Watching my daughter’s video of the recent P!nk concert in Auckland, the breath-taking thrill for both performer and audience of P!nk soaring at speed above the crowd was obvious. Something that’s easier to capture on film than in words, but following on from my previous post about 19th-century aerialists here are some books that reveal the marvel of the trapeze.
Nights at the Circus by Angela Carter:
Nothing else describes the illusory glitter of the circus better than this brilliant, exuberant novel. Sophie Fevvers is an aerialist extraordinaire, part woman, part swan. Or is she a fake? Jack Walser, an American journalist, is on a quest to discover the truth behind her identity. Dazzled by his love for her, and desperate for the scoop of a lifetime, Walser joins the circus on its magical tour through turn-of-the-nineteenth-century London, St Petersburg and Siberia. Suspend your disbelief until you reach that perfect last line.
Acrobats and Mountebanks by Hughes Le Roux and Jules Garnier:
Published in 1890, this portrays the romance and allure of French circuses and fairs, illustrated with charming line drawings and witty anecdotes. Read about the contortionist Serpent-man whose gambling debts forced him to sell his skeleton to science (he travelled with a coffin and embalming instructions should he meet an untimely demise) on Project Gutenberg.
Munby, Man of Two Worlds by Derek Hudson:
The remarkable private diaries kept by Arthur Munby, a London barrister. Munby lived a double life having secretly married his servant, Hannah Cullwick, and at his death in 1910 the diaries were sealed for forty years. Munby documented his voyeuristic obsession with working-class women, he frequented the Music Halls and describes the trapeze artistes’ performances in vivid and sometimes prurient detail.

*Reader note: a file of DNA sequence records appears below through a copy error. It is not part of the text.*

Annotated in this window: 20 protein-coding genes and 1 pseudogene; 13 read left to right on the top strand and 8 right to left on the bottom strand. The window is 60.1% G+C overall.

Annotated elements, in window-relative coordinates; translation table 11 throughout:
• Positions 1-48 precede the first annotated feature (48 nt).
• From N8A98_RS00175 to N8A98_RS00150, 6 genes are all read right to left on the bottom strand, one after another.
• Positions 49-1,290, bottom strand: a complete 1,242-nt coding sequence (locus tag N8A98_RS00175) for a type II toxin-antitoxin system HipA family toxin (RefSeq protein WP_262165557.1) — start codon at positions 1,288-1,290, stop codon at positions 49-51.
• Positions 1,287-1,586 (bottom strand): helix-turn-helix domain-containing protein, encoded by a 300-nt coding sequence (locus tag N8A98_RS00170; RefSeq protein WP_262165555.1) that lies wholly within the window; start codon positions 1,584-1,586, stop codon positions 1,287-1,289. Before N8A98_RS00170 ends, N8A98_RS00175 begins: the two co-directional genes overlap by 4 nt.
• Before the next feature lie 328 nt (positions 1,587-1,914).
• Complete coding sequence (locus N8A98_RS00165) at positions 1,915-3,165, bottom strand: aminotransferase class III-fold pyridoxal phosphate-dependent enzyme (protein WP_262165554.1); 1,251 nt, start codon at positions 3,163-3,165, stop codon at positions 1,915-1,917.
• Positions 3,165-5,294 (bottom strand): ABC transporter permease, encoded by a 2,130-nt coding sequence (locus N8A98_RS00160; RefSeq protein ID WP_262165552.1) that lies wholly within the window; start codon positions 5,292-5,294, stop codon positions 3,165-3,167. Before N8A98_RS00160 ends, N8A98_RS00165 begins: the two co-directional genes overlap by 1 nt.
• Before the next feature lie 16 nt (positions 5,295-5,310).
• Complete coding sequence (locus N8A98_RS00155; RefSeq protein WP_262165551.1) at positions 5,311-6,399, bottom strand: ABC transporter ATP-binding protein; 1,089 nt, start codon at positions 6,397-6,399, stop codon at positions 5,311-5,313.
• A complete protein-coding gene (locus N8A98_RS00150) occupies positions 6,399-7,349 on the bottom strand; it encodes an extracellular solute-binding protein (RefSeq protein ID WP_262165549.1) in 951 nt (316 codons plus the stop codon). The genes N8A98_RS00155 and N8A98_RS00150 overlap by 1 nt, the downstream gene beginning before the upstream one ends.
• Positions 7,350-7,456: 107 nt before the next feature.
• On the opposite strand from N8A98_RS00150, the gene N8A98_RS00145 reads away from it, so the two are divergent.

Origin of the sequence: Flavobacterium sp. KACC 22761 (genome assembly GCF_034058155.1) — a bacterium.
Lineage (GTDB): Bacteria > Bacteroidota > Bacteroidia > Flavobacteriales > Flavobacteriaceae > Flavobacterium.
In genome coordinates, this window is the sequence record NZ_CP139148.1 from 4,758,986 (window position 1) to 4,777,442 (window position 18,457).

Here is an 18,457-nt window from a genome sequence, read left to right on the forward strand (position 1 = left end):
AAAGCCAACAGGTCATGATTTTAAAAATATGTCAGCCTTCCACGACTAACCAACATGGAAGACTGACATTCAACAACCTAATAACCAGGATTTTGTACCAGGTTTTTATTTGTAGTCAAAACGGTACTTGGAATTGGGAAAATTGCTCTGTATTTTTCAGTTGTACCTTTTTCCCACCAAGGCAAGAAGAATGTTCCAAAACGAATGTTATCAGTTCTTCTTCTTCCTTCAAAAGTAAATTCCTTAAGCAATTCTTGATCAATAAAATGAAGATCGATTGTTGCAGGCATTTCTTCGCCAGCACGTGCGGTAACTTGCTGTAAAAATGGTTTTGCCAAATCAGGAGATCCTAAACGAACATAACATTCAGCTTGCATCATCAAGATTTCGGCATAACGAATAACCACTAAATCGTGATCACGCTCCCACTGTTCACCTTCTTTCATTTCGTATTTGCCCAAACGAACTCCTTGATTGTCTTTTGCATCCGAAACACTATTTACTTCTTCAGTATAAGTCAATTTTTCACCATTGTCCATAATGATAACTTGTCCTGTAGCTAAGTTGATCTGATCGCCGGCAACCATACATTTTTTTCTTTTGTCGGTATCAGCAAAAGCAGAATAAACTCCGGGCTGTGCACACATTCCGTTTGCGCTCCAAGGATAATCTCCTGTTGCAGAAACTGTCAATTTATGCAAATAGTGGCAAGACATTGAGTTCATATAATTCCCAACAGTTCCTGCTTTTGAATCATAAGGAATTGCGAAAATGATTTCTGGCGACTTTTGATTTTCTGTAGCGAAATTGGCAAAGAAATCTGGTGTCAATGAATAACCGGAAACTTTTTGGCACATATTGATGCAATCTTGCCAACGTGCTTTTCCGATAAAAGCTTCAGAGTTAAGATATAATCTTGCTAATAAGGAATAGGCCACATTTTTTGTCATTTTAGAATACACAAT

The Ordinary Acrobat by Duncan Wall:
If you’ve ever had the urge to run away and join the circus then this is the book for you. It weaves the author’s year-long experience studying the circus arts of juggling, tumbling, and trapeze at France’s École Nationale des Arts du Cirque with that of circus history.
The Reckless Era of Aerial Performance, the Evolution of the Trapeze by Steve Gossard:
This self-published book is hard to find but I have the 2nd edition from 1994. Gossard, the Curator of Circus Collections at Illinois State University, answers all the questions on trapeze history: who, what, when and where. Health and safety regulations didn’t keep up with developments in the trapeze – a reckless era, indeed.
Learning to Fly by Sam Keen:
A memoir about learning the trapeze at the age of 61, Sam Keen reflects on fear, trust, and the joy of letting go. An insightful inner journey through the “circus of the mind”.
Are there any other books about trapeze artists that you would add to my list?